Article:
"Under both Title VII and the ADEA, a claimant may bring suit in federal court only if she has filed a timely complaint with the EEOC and obtained a right-to-sue letter." Legnani v. Alitalia Linee Aeree Italiane, S.P.A., 274 F.3d 683, 686 (2d Cir. 2001) (citations omitted). "An employment discrimination claim must be filed with the EEOC within 300 days of the alleged discrimination in a state, like New York, with a fair employment agency." Id. (citing 42 U.S.C. § 2000e-5(e); Ford v. Bernard Fineson Dev. Ctr., 81 F.3d 304, 307 (2d Cir. 1996)).*fn7 "[D]iscriminatory incidents not timely charged before the EEOC will be time-barred upon the plaintiff's suit in district court." Tewksbury v. Ottaway Newspapers, 192 F.3d 322, 325 (2d Cir. 1999) (quoting Quinn v. Green Tree Credit Corp., 159 F.3d 759, 765 (2d Cir. 1998) (internal quotation marks omitted)).

  "The 300-day period starts to run when the claimant receives notice of the allegedly discriminatory act, not when the allegedly discriminatory decision takes effect." Moorehead v. N.Y.C. Transit Auth., No. 02 Civ. 8038, 2005 WL 31950, at *2 (S.D.N.Y. Jan. 6, 2005) (citing Delaware State Coll. v. Ricks, 449 U.S. 250, 258 (1980); DeSalvo v. Metro. Opera Ass'n Inc., No. 96 Civ. 8292, 1997 WL 337517, at *2 (S.D.N.Y. June 19, 1997); Miller v. IT&T Corp., 755 F.2d 20, 23 (2d Cir. 1985)). The latest date on which Francis could claim to have received notice of an allegedly discriminatory act is the date on which she allegedly should have received her bonus for the year 1995, well over 300 days prior to the date Francis filed her EEOC charge in 2003. Francis claims, however, that The Blaikie Group's alleged violations continue through the present because The Blaikie Group still has not paid her the funds to which she claims to be entitled. (See Pl.'s Mem. in Opp. at 12.) "Under the continuing violation doctrine, `a plaintiff who files a timely EEOC charge about a particular discriminatory act committed in furtherance of an ongoing policy of discrimination extends the limitations period for all claims of discriminatory acts committed under that policy even if those acts, standing alone, would have been barred by the statute of limitations.'" Feldman v. Nassau County, 349 F. Supp. 2d 528, 536 (E.D.N.Y. 2004) (quoting Lightfoot v. Union Carbide Corp., 110 F.3d 898, 907 (2d Cir. 1997)). Thus, in order for the continuing violation doctrine to apply, "at least one act of discrimination must occur within the applicable 300-day statutory time period." De Brasi v. Plaza Hotel, No. 03 Civ. 5159, 2005 WL 1107058, at *3 n. 3 (S.D.N.Y. May 9, 2005) (citing, inter alia, AMTRAK v. Morgan, 536 U.S. 101, 117 (2002)).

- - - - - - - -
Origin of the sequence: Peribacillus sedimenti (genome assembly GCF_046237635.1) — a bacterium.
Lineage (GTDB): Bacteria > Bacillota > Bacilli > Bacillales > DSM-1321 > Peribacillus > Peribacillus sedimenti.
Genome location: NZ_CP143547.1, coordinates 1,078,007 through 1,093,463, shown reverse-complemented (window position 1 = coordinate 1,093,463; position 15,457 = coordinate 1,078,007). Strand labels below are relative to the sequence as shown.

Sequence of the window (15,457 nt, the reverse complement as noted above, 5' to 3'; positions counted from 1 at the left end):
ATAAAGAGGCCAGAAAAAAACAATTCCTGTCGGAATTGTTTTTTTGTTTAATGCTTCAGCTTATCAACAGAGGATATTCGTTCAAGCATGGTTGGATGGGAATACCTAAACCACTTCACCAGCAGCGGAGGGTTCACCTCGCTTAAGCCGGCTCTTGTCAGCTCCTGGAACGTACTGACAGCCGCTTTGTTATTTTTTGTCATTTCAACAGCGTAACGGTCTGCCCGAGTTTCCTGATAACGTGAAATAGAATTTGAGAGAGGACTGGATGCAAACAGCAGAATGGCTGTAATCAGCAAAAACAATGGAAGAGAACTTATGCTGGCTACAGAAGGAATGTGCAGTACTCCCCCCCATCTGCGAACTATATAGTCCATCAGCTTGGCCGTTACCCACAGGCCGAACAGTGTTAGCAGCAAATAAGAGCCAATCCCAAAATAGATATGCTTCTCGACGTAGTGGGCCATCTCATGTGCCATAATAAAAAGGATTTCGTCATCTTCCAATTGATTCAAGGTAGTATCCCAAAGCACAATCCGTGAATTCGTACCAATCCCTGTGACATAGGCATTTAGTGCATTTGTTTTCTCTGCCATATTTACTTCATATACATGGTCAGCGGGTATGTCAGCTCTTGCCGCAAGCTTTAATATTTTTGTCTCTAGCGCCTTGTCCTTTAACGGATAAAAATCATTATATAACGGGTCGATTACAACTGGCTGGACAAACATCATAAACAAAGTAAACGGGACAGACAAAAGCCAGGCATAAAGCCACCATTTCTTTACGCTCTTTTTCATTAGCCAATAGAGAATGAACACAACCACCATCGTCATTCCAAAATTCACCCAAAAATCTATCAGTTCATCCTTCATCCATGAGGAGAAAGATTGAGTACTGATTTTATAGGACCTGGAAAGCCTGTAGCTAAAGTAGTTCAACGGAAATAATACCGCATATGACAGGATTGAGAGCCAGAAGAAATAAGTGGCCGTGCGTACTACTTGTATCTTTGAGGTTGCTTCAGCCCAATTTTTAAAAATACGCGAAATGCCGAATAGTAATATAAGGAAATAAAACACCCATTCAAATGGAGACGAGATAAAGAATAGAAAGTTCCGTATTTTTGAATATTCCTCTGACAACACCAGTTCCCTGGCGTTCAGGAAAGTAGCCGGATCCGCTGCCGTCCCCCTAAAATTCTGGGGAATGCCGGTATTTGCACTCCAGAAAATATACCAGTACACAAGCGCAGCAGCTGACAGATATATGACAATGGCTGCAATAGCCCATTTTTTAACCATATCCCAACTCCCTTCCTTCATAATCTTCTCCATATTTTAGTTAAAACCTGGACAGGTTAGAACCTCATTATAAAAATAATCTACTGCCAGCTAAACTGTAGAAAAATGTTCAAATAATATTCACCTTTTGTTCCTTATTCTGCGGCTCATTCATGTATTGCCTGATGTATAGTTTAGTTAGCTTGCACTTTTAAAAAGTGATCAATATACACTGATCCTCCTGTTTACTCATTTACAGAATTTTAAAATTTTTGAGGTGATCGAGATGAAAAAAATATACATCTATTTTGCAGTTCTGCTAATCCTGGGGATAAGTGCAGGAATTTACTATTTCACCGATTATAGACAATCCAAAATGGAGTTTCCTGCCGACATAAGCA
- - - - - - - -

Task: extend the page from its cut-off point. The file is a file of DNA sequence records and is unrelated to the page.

Although The Blaikie Group has continued not to pay Francis the sums to which she claims to be entitled, that continuing non-payment is better classified as "the mere continuation of a discriminatory act's effects," Ahmed v. Samson Mgt. Corp., No. 95 9530, 1996 WL 183011, *4 (Apr. 17, 1996) (quoting Association Against Discrimination v. City of Bridgeport, 647 F.2d 256, 274 (2d Cir. 1981) (internal quotation marks omitted)), rather than as a separate discriminatory act taken pursuant to a discriminatory policy. Therefore, the fact that the alleged original non-payment continued to occur within the 300 days prior to Francis's filing of the EEOC charge does not extend the filing period for acts committed prior to the commencement of that period. Other than continued non-payment, Francis does not claim that any other allegedly discriminatory acts occurred within the 300 days prior to her filing of the EEOC Charge. As result, even if the acts of which Francis complains were taken pursuant to a discriminatory policy, they would still be time-barred.

  Although "filing a timely charge of discrimination with the EEOC . . . is subject to waiver, estoppel, and equitable tolling," Zipes v. Trans World Airlines, Inc., 455 U.S. 385, 393 (1982), Francis has not alleged, nor does the Court find, an adequate basis for relief from the limitation period on any of these grounds. Francis has not alleged that The Blaikie Group waived the limitation period. In order for a defendant to be estopped from asserting a statute of limitations defense, the plaintiff must allege "that some `conduct' by the defendant `caused him to delay bringing his [claim].'" Dillman v. Combustion ...